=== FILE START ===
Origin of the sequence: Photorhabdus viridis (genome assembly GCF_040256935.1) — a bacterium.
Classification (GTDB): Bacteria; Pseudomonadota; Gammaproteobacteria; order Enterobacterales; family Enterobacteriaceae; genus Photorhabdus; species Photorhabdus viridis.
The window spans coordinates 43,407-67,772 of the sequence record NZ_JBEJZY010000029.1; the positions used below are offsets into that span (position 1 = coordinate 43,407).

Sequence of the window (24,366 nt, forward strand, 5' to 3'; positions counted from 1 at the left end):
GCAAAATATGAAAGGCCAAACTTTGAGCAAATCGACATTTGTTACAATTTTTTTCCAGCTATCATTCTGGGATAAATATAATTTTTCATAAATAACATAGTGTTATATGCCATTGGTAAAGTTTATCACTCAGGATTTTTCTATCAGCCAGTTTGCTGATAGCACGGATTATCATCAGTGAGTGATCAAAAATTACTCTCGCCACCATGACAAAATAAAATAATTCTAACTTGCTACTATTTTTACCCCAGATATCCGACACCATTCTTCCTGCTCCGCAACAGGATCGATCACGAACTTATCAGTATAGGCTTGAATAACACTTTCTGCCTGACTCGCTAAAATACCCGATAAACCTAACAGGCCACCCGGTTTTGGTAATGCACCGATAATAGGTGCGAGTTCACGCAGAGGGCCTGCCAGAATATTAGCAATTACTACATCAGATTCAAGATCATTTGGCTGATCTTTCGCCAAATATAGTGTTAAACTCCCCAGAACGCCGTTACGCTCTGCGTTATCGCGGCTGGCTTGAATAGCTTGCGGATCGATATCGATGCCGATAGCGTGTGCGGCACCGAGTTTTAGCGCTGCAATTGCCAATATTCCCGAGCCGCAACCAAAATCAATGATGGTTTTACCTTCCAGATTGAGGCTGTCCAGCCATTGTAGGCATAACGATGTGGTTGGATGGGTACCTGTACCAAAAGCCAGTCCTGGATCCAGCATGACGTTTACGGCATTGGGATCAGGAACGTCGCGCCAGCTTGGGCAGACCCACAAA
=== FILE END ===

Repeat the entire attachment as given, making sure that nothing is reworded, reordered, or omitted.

Origin of the sequence: Photorhabdus viridis (genome assembly GCF_040256935.1) — a bacterium.
Classification (GTDB): Bacteria; Pseudomonadota; Gammaproteobacteria; order Enterobacterales; family Enterobacteriaceae; genus Photorhabdus; species Photorhabdus viridis.
The window spans coordinates 43,407-67,772 of the sequence record NZ_JBEJZY010000029.1; the positions used below are offsets into that span (position 1 = coordinate 43,407).

Sequence of the window (24,366 nt, forward strand, 5' to 3'; positions counted from 1 at the left end):
GCAAAATATGAAAGGCCAAACTTTGAGCAAATCGACATTTGTTACAATTTTTTTCCAGCTATCATTCTGGGATAAATATAATTTTTCATAAATAACATAGTGTTATATGCCATTGGTAAAGTTTATCACTCAGGATTTTTCTATCAGCCAGTTTGCTGATAGCACGGATTATCATCAGTGAGTGATCAAAAATTACTCTCGCCACCATGACAAAATAAAATAATTCTAACTTGCTACTATTTTTACCCCAGATATCCGACACCATTCTTCCTGCTCCGCAACAGGATCGATCACGAACTTATCAGTATAGGCTTGAATAACACTTTCTGCCTGACTCGCTAAAATACCCGATAAACCTAACAGGCCACCCGGTTTTGGTAATGCACCGATAATAGGTGCGAGTTCACGCAGAGGGCCTGCCAGAATATTAGCAATTACTACATCAGATTCAAGATCATTTGGCTGATCTTTCGCCAAATATAGTGTTAAACTCCCCAGAACGCCGTTACGCTCTGCGTTATCGCGGCTGGCTTGAATAGCTTGCGGATCGATATCGATGCCGATAGCGTGTGCGGCACCGAGTTTTAGCGCTGCAATTGCCAATATTCCCGAGCCGCAACCAAAATCAATGATGGTTTTACCTTCCAGATTGAGGCTGTCCAGCCATTGTAGGCATAACGATGTGGTTGGATGGGTACCTGTACCAAAAGCCAGTCCTGGATCCAGCATGACGTTTACGGCATTGGGATCAGGAACGTCGCGCCAGCTTGGGCAGACCCACAAA